But the Oilers do have a plethora of young forwards that they could afford to part with. Nail Yakupov has consistently found himself in trade rumors. And if Jordan Eberle gets thrown in the mix, the Islanders would have to suddenly sweeten the pot. But the Islanders don't really need any forwards, and they've made it quite clear they want a defenseman in return.

That leaves us with the Minnesota Wild, who, according to ESPN's Pierre LeBrun, have inserted themselves into the contenders for the Hamonic sweepstakes. The piece they hold that makes the most sense and gives the Islanders the best chance at snagging a player of equal value to Hamonic? Jared Spurgeon, the 25-year-old defenseman that is set to become a restricted free agent next year. Spurgeon, a top pairing defenseman for the Wild, will be looking for a raise following this season. He's bringing in $2.666 million this year, and the Wild, who already have six other upcoming restricted free agents next year (plus three more due for a pay raise the following year) may cherish a valuable cap-friendly contract like Hamonic's. But Spurgeon failed to sign an entry-level contract with the Islanders after they selected him in the 2008 draft. Is their bad blood between the player and the club? And do the Wild really want to part ways with someone they are relying on so heavily this season?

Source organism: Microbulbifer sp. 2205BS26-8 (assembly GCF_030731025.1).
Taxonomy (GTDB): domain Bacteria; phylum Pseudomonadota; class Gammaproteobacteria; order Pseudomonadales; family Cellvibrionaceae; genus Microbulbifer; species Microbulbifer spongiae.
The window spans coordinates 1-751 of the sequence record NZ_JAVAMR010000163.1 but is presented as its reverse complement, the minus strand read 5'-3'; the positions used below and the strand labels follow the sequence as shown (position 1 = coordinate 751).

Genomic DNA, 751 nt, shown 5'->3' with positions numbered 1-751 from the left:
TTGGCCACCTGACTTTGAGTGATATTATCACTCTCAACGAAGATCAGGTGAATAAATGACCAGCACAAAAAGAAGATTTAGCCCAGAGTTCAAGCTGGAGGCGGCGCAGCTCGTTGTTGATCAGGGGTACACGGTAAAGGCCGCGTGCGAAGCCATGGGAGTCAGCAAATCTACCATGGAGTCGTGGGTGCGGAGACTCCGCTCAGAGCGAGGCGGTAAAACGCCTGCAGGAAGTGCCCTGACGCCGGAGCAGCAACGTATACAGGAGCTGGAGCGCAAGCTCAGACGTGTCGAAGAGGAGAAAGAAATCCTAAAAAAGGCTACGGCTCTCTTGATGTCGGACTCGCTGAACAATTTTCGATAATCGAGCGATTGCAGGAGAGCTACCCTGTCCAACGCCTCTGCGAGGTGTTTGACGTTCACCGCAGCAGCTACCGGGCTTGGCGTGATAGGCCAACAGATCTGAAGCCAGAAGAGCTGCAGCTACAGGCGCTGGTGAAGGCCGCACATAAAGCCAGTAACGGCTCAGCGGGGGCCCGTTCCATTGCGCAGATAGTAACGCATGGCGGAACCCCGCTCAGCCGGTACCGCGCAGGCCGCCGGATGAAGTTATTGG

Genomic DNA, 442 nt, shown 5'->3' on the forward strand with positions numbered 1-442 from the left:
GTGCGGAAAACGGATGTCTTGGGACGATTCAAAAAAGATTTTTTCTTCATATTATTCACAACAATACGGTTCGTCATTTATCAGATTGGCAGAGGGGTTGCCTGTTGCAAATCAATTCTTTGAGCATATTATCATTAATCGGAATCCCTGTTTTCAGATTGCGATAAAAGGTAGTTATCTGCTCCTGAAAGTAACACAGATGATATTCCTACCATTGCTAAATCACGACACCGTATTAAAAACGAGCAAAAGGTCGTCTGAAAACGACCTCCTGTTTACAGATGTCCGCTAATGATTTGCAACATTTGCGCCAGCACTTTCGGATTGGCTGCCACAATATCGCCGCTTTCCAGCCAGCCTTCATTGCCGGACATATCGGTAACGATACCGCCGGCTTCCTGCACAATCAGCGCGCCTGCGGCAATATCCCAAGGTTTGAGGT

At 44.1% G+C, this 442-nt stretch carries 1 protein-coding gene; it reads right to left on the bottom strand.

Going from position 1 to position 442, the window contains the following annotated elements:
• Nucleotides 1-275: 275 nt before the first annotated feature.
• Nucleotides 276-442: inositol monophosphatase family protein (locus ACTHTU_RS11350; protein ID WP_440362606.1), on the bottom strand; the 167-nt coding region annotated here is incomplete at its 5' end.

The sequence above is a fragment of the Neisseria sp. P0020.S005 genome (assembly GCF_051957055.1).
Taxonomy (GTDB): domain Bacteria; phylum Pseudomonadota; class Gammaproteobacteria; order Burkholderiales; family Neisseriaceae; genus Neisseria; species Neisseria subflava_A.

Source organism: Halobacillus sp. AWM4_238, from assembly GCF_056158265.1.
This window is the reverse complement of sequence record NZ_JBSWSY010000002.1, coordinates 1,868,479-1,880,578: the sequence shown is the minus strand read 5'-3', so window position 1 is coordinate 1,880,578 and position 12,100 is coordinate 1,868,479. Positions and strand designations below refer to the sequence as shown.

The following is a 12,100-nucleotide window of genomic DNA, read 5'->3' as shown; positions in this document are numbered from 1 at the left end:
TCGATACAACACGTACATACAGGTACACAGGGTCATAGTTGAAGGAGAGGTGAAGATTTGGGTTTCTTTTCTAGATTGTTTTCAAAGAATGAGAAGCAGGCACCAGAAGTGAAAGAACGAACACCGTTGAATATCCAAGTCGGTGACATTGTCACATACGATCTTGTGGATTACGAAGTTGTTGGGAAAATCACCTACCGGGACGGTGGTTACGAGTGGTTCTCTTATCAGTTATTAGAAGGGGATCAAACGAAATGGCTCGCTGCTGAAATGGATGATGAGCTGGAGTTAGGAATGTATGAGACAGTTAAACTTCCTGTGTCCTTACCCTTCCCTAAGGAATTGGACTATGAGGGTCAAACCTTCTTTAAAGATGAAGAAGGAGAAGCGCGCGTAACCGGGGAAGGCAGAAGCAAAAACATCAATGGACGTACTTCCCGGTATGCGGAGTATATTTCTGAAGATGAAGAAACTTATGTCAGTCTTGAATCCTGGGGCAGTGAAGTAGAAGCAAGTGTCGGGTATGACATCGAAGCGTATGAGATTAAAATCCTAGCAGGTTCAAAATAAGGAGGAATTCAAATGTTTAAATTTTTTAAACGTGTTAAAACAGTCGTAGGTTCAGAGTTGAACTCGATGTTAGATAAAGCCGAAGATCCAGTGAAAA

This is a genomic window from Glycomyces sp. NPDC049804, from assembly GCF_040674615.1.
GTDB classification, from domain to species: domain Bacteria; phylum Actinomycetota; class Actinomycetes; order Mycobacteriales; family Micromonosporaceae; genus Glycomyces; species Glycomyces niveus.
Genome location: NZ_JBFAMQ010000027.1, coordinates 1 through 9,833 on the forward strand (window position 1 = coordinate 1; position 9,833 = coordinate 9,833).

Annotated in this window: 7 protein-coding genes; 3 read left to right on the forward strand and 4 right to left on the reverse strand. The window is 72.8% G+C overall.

It's going to be extremely difficult for Snow to get an equal return on this deal if he truly wants to land another defenseman. If he's willing to obtain a couple of prospects or picks, it might be more likely, especially from the Jets' point of view. They have a ton of prospects, including goaltenders Eric Comrie and Connor Hellebuyck, a position the Islanders could use an upgrade on. But the Islanders, who consider themselves contenders, will be left with a hole in their lineup.

Hamonic has stated he would stay with the Islanders for the remainder of the season if he had to. That may end up being the best case scenario for the Islanders, as more options will develop when teams have a better understanding of their cap situations for next season. But regardless of how this situation develops, it's more than likely going to leave the Islanders in an uncomfortable situation. 

But kudos to them for making an effort to grant Hamonic's wish. It's the right thing to do.


All salary cap information credit to generalfanager.com